Donald Trump

Bernard Madoff Asks Trump to Reduce His Prison Sentence for Massive Ponzi Scheme

Madoff is not asking for a pardon from the president

What to Know

  • Notorious Ponzi schemer Bernard Madoff has filed a petition with the Justice Department asking for clemency from President Donald Trump
  • Madoff, 81, currently is serving a 150-year sentence in a federal prison for orchestrating the largest Ponzi scheme in history
  • Madoff is asking that his sentence be commuted by Trump, meaning that he would be released from prison. He is not requesting a pardon

Notorious Ponzi schemer Bernard Madoff has filed a petition with the Justice Department asking that President Donald Trump reduce his 150-year prison sentence. 

Madoff, 81, currently is serving that sentence in a federal prison in Butner, North Carolina, for orchestrating the largest Ponzi scheme in history. His decades-long scam conducted while heading Bernard L. Madoff Investment Securities in New York City swindled thousands of investors out of billions of dollars.

Madoff, who pleaded guilty to 11 crimes in 2009, is not asking for a pardon from the president.

Instead, he is requesting clemency from Trump in the form of a sentence commutation, or reduction, according to information on the Justice Department’s web site.

A search of that site shows that Madoff’s clemency request is “pending.”

The Justice Department would not reveal when Madoff’s request was submitted, but noted that such an application takes between one to three months to appear on the clemency section of the web site.

It is not known if Trump will consider the request, or when he might do so.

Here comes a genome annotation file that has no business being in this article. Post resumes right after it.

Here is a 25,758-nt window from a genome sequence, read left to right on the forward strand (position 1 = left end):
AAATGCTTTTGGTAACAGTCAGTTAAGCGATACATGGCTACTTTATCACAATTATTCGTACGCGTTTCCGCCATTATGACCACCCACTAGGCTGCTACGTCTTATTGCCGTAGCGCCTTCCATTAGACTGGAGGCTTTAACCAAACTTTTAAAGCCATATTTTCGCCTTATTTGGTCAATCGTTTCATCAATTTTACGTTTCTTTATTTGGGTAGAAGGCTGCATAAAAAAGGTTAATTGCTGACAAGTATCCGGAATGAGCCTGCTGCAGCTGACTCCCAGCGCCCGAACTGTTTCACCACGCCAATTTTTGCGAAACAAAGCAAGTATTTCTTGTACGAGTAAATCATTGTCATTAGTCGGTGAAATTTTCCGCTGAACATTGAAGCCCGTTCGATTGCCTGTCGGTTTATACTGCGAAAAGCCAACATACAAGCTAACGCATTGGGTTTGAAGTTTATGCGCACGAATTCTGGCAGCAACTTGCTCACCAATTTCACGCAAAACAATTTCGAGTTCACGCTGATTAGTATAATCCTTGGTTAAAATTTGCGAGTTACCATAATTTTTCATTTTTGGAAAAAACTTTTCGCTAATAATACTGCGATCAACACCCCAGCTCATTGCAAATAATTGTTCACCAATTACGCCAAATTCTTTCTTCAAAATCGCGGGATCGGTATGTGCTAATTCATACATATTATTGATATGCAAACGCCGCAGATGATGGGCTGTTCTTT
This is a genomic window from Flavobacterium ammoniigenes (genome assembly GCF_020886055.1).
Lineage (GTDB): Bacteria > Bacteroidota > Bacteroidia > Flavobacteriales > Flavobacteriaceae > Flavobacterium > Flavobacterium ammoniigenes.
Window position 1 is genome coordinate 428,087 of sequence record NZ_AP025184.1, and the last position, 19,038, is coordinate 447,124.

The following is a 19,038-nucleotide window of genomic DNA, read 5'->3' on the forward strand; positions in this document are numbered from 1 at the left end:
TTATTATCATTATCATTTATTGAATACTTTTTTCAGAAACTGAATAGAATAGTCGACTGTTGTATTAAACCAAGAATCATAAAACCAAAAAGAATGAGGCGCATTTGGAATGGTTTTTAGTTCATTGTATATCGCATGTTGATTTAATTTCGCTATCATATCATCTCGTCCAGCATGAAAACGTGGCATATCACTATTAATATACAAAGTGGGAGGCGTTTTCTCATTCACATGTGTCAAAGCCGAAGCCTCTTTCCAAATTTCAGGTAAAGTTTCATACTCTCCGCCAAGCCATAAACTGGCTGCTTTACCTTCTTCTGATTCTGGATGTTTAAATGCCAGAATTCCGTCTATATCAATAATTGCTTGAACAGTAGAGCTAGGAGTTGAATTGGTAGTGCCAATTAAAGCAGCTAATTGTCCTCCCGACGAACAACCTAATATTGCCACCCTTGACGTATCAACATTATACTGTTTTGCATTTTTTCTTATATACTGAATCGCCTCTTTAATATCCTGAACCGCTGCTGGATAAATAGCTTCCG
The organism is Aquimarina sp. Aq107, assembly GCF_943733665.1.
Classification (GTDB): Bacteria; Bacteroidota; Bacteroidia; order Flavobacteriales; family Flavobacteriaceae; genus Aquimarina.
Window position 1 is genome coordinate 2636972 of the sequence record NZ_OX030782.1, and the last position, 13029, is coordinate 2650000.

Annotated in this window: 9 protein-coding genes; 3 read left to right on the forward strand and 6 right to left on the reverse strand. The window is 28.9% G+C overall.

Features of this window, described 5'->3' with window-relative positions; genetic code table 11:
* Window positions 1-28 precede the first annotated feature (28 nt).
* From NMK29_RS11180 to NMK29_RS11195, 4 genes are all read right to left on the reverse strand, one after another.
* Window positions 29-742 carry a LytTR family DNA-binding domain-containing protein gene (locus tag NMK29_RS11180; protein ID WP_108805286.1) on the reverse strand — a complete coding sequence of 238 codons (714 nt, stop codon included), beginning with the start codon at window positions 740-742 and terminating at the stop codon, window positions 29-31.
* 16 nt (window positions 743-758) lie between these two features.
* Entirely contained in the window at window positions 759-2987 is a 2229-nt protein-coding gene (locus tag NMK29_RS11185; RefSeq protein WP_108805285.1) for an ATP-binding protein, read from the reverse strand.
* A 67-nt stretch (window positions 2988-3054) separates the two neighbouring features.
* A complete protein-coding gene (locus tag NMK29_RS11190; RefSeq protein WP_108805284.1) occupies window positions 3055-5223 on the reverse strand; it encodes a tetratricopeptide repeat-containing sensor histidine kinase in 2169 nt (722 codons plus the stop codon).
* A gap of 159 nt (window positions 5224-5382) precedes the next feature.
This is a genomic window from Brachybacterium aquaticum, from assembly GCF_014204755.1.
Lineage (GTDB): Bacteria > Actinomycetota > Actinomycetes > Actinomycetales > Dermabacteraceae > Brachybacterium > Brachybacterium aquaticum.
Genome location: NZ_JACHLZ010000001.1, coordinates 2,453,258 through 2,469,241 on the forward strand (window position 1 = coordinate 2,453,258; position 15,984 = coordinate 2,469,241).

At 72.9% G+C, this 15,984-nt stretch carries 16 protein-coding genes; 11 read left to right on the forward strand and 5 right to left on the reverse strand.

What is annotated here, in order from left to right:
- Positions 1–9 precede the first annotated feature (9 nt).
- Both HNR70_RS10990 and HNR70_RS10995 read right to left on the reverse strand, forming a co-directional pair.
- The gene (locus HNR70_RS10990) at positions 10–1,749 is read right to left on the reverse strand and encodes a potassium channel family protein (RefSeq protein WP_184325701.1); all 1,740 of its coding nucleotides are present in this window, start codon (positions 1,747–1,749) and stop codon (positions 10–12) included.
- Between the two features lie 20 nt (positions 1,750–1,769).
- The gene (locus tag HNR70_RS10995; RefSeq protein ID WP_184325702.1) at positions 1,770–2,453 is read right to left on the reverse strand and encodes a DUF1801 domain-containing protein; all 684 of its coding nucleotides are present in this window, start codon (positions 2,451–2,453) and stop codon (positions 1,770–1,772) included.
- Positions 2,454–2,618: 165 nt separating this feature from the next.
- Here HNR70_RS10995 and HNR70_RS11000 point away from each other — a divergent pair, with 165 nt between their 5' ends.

Madoff’s former lawyer, Ira Lee Sorkin, told CNBC he had no information about the request. 

The White House referred questions about Madoff’s bid for clemency to the Justice Department.

Madoff’s former longtime secretary also is asking Trump for a commutation of her six-year prison term for helping facilitate the Ponzi scheme, according to the Justice Department’s web page.

In January, a federal judge rejected a separate request to the judge by that secretary Annette Bongiorno, 70, to be released into home confinement. Bongiorno has served nearly four-and-a-half years of her prison sentence in a federal facility in New York state.

Peter Madoff, Bernard’s younger brother, pleaded guilty in 2012 to falsifying records at the Madoff investment firm, and to conspiracy to commit securities fraud. He was sentenced to 10 years in prison, and is due to be released in October 2020. 

There is no record of a clemency petition from Peter Madoff on the Justice Department’s web site. 

Bernard Madoff’s wife Ruth in May agreed to pay $594,000 and to surrender her remaining assets when she dies as part of a settlement of claims by Irvin Picard, the court-appointed trustee who for years has tried to recoup money for Madoff’s customers. Ruth Madoff was never charged in connection with her husband’s crimes. 

Picard as of last November had recovered more than $13.3 billion of the approximately $17.5 billion of claims by customers who say they were swindled by Madoff’s scheme.

Madoff’s sons both died since he was locked up. His oldest son, Mark, hanged himself in December 2010, on the second anniversary of his father’s confession to the Madoff family of his crimes. 

Madoff’s other son, Andrew, died in 2014 after a long battle with a rare form of cancer.

Neither Andrew nor Mark were ever charged in connection with their father’s crimes.

But Picard reached settlements with both sons’ estates and related defendants totaling more than $23 million in 2017.

Justice Department statistics show that the department received 1,003 petitions for pardons and another 5,657 for sentence commutations that could have been considered by Trump since he was in the White House. Trump has granted 10 pardons and four commutations.

Additional reporting by CNBC’s Kevin Breuninger.

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